PULLMAN – Heady territory, this 2-0 stuff.
But the 59-7 whipping Washington State put on UNLV on Saturday at Martin Stadium was not the only win in coach Paul Wulff’s household last week.
Wulff’s daughter Katie showed her pig in the Palouse Empire Fair, and the animal won a reserve grand champion award, finishing second overall among the Future Farmers of America’s nearly 80 pigs in the show.
Though Wulff couldn’t be there to see the event – football duty called – he was as happy … well, as happy as a pig in mud.
“It makes you feel really good because you knew the excitement she had and the emotion she gets,” Wulff said. “She works hard at it. And it makes you feel really good.”
Which sounds a lot like the things Wulff said after Saturday’s win. And there’s a reason for that.
“There are a lot of similarities, a lot,” Wulff said of coaching and being a parent. “The age bracket of a college football coach is a window of 18 to 23 years of age, of course, but there are a lot of similarities.
“And I do feel like a lot of these players are my kids. In my heart I have the same hopes and cares that all the right things are going on for them. It’s vital to help them make good decisions.”
There’s no doubt quarterback Marshall Lobbestael made the right decisions on the field Saturday. The backup-turned-starter passed for a career-high 361 yards and five touchdowns as the Cougars rolled up 610 yards of total offense.
“I was very happy for him personally, just because I know all the work he’s put in,” Wulff said. “That’s the bottom line. … This kid’s been through the rough times and he’s stuck it out. He’s played a big part behind the walls of our turnaround.”
That nascent turnaround gets an even bigger test this week as the Cougars hit the road to face another 2-0 team, San Diego State, and the nation’s second-leading rusher, Ronnie Hillman, who averages 153 yards per game.
“It needs to be,” Wulff answered when asked if he expects the intensity to ratchet up this week. “Things just keep becoming a bigger challenge for us.”
One of the challenges is San Diego State’s defense. The group has faced two triple-option teams this season under first-year coach Rocky Long, so how it will defend Washington State’s more passing-oriented attack is a bit of a mystery.
“We have to go figure out what they’re going to try to do to us, because we don’t have any film from this year,” Wulff said. “Triple-option teams have a lot different formations from what we’ll use.”
What the Aztecs will face is the nation’s No. 1 scoring offense (61.5 points per game) built on the fourth-highest total offense average (600 yards per game). And, with Jeff Tuel still sidelined with his broken collarbone, the offense is powered by Lobbestael, who leads the Pac-12 in passing efficiency (a 217.15 rating).
The WSU defense has also posted good numbers, as it’s 34th in total defense nationally, yielding 305.5 yards per game.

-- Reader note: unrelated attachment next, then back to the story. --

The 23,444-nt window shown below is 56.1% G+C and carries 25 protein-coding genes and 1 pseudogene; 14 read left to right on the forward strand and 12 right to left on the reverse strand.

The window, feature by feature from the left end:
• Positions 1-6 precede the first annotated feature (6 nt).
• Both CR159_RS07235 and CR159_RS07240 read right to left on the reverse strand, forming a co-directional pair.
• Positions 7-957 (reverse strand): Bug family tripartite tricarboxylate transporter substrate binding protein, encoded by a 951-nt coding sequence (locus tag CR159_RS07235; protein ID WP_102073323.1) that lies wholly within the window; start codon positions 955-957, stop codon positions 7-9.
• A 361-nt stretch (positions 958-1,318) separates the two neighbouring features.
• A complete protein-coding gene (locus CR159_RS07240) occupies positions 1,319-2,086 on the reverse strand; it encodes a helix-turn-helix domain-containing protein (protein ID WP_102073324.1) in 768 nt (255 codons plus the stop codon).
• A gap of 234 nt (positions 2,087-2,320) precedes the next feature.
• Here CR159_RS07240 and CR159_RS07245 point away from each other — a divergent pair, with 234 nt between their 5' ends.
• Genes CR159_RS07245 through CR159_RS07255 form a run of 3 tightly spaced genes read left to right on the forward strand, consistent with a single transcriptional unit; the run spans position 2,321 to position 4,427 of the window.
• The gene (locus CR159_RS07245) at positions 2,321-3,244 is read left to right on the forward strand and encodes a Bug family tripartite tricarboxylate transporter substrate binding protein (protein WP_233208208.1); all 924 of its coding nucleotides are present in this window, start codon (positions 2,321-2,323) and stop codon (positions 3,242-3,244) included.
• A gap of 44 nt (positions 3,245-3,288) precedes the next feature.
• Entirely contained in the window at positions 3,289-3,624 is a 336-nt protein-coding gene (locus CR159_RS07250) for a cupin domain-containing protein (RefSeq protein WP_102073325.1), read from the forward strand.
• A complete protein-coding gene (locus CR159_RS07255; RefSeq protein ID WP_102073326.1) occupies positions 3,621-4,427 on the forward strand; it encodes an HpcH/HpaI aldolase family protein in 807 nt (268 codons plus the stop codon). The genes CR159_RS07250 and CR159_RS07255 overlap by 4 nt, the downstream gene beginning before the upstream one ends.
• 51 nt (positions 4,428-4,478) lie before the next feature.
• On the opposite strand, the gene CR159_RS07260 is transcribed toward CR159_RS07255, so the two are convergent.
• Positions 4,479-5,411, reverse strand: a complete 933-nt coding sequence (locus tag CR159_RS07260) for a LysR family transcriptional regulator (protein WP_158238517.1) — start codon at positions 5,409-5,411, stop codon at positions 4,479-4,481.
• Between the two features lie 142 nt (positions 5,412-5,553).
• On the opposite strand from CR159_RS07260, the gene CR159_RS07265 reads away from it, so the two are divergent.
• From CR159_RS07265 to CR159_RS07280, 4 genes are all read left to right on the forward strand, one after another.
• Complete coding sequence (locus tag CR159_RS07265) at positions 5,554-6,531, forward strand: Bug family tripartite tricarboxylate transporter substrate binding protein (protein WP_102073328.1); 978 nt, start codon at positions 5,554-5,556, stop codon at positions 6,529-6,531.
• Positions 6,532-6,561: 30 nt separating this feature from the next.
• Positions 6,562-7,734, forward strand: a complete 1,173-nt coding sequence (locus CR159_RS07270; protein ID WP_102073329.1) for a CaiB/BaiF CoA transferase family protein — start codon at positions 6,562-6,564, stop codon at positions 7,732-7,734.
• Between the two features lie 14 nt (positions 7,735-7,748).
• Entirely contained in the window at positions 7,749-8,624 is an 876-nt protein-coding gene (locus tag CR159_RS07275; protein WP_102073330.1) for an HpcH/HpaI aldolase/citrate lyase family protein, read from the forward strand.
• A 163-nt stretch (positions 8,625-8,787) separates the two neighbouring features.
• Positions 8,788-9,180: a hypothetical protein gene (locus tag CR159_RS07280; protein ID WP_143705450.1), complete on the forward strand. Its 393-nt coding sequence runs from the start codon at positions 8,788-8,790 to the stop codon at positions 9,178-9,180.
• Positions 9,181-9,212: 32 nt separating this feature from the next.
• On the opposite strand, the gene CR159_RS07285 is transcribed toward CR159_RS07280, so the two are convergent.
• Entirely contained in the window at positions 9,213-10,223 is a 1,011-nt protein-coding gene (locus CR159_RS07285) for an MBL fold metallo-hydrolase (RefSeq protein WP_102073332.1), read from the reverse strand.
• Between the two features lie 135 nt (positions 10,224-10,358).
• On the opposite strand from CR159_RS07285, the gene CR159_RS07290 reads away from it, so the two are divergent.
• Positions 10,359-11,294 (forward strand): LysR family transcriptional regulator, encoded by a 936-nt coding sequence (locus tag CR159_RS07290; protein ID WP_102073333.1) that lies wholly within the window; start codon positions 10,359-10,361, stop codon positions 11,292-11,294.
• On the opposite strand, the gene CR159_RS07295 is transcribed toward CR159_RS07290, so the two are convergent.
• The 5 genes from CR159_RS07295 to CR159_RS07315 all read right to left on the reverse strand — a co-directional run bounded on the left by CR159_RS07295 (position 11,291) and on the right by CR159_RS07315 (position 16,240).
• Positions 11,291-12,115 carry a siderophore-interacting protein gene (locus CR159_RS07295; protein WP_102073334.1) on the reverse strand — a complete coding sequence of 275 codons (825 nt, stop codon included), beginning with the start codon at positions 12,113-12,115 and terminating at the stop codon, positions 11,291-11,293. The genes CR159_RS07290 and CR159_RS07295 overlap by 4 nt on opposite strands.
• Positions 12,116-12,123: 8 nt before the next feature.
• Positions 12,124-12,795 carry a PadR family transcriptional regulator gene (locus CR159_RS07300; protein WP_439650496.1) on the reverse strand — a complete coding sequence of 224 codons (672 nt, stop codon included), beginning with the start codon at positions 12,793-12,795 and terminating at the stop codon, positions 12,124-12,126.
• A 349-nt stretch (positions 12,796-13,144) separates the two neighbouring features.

Though none of that really matters.
“We really don’t spend a lot of time paying attention to those numbers,” Wulff said. “Our focus is what we’ve got to do right in front of us. Obviously, winning games is a big deal to us. But playing well is very important.
“That really is our biggest focus. Just play well, the absolute best of our ability.”
And maybe that will mean bringing home some sort of ribbon.
Oklahoma No. 100
For the 100th time, Oklahoma is No. 1.
The Sooners reached a milestone in the history of the Associated Press college football poll without even playing. Oklahoma became the first team to hold the top ranking 100 times since the poll began 1936.
The Sooners will bring that No. 1 ranking into one of the biggest nonconference games of the season when they face No. 5 Florida State in Tallahassee on Saturday.
Oklahoma received 32 first-place votes and 1,441 points from the media panel.
Alabama reclaimed the No. 2 spot after a 27-11 victory at Penn State, flip-flopping with No. 3 LSU. Last week, the Tigers jumped the Crimson Tide. Boise State is No. 4.
Alabama received nine first-place votes, LSU had 17 and Boise State had two.
Notre Dame is second to OU with 95 overall appearances as the No. 1 team in the AP poll. Ohio State is next at 94 and Southern California has been No. 1 90 times.
Score, payout change
Holy final score change, Batman. If you went to sleep right after the USC-Utah game on Saturday night, and had Utah (+7.5), the 17-14 final in favor of USC was an easy winner. Later in the evening, the Pac-12 officials got together, reinstated a late Southern Cal touchdown, and the final score was revised to 23-14.
What happened in Vegas? Art Manteris, vice president of the Stations Casinos Race & Sports, paid the Utah tickets at the end of the game, then took the game down when the Pac-12 started to talk about possibly changing the final score of the game. “Then this morning, when the score was official at 23-14,” Manteris said, “we wound up paying both sides. Not a great result for us, but it was the right thing to do.”
Universal Press Syndicate reported finding one disheveled bettor from Salt Lake City who had a $250 ticket on the Utes. He got drunk at a sportsbook during the game, never walked to the window after the game, sobered up overnight, went to the window in the morning, and found out he was a loser.
What happens in Vegas, stays in Vegas – like his money.
Playing on the road in the Northwest League is never easy.
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